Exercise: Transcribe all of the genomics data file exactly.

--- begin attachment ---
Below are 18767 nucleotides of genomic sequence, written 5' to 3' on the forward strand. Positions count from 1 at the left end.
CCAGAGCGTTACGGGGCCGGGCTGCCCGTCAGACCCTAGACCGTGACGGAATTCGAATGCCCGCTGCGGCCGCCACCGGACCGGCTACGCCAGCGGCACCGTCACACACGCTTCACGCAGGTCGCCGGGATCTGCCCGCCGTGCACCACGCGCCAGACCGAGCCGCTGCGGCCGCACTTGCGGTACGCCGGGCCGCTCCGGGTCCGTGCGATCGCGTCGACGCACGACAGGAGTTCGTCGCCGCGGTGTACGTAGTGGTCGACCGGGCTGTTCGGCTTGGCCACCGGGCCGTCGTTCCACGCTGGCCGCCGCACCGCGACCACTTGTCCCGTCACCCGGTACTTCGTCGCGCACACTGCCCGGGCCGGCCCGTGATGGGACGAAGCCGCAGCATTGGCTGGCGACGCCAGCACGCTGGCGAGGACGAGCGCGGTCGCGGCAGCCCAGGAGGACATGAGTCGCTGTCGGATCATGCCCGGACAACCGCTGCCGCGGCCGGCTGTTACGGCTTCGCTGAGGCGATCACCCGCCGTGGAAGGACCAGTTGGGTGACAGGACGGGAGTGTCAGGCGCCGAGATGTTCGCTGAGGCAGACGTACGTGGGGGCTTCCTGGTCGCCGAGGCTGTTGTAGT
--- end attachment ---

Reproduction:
Below are 18767 nucleotides of genomic sequence, written 5' to 3' on the forward strand. Positions count from 1 at the left end.
CCAGAGCGTTACGGGGCCGGGCTGCCCGTCAGACCCTAGACCGTGACGGAATTCGAATGCCCGCTGCGGCCGCCACCGGACCGGCTACGCCAGCGGCACCGTCACACACGCTTCACGCAGGTCGCCGGGATCTGCCCGCCGTGCACCACGCGCCAGACCGAGCCGCTGCGGCCGCACTTGCGGTACGCCGGGCCGCTCCGGGTCCGTGCGATCGCGTCGACGCACGACAGGAGTTCGTCGCCGCGGTGTACGTAGTGGTCGACCGGGCTGTTCGGCTTGGCCACCGGGCCGTCGTTCCACGCTGGCCGCCGCACCGCGACCACTTGTCCCGTCACCCGGTACTTCGTCGCGCACACTGCCCGGGCCGGCCCGTGATGGGACGAAGCCGCAGCATTGGCTGGCGACGCCAGCACGCTGGCGAGGACGAGCGCGGTCGCGGCAGCCCAGGAGGACATGAGTCGCTGTCGGATCATGCCCGGACAACCGCTGCCGCGGCCGGCTGTTACGGCTTCGCTGAGGCGATCACCCGCCGTGGAAGGACCAGTTGGGTGACAGGACGGGAGTGTCAGGCGCCGAGATGTTCGCTGAGGCAGACGTACGTGGGGGCTTCCTGGTCGCCGAGGCTGTTGTAGT